By ABBY GOODNOUGH, NYTIMES.com
MARCH 2, 2014 – TAYLORSVILLE, Ky. — Dr. Sven Jonsson, a primary care physician in this rural community, is seeing a steady tide of new patients under President Obama’s health care law, the Affordable Care Act. And so far, it is working out for him. His employer, a big hospital system, provides expensive equipment, takes care of bureaucratic chores and has buffered him from the turmoil of his rapidly changing business.
“This is just a much saner place for me right now,” said Dr. Jonsson, 52, who left private practice to work for the system, Baptist Health, in 2012. “I’m probably going to live another five years.”
About 25 miles away in the more affluent suburb of Crestwood, Dr. Tracy Ragland, 46, an independent primary care physician, is more anxious about the future of her small practice. The law is bringing new regulations and payment rates that she says squeeze self-employed doctors. She cherishes the autonomy of private practice and speaks darkly of the rush of independent physicians into hospital networks, which she sees as growing monopolies.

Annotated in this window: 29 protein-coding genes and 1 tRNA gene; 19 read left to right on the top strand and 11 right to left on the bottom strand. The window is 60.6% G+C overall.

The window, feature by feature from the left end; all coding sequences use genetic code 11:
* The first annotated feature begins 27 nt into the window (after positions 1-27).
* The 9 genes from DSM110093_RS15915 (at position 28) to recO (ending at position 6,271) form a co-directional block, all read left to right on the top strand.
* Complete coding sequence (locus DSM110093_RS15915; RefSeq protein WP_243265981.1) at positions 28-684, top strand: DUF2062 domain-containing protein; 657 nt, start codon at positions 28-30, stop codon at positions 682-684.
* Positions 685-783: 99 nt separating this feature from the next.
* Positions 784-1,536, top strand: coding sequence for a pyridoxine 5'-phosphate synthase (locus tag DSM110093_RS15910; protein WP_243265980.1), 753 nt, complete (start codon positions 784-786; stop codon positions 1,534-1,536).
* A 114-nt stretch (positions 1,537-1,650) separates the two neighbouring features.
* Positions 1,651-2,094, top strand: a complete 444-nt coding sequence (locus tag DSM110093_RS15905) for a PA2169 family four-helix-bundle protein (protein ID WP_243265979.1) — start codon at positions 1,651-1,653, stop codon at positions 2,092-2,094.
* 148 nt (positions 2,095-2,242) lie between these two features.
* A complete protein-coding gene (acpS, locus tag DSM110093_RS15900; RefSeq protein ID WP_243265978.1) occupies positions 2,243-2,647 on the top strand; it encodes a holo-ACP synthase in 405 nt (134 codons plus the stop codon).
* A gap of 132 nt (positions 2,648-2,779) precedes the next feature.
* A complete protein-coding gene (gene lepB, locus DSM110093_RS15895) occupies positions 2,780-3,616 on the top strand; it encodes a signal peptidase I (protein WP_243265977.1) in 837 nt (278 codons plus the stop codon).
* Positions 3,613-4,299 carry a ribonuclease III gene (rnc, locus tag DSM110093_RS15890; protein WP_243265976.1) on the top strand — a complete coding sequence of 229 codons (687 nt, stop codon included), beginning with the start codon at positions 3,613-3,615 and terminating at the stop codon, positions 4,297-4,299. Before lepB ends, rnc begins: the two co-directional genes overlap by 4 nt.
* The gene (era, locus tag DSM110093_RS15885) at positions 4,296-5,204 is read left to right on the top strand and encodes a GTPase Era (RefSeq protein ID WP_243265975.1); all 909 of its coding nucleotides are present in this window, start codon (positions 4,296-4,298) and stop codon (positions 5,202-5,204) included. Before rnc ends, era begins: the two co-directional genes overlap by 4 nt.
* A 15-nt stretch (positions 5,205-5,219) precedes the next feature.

“The possibility of not being able to survive in a private practice, especially primary care, is very real,” she said.
Dr. Jonsson and Dr. Ragland represent two poles of that primary care system. Both live and work on the outskirts of Louisville, with the patience required of family practitioners who spend long days troubleshooting routine problems like back pain and acid reflux. But the similarities in their practices end there.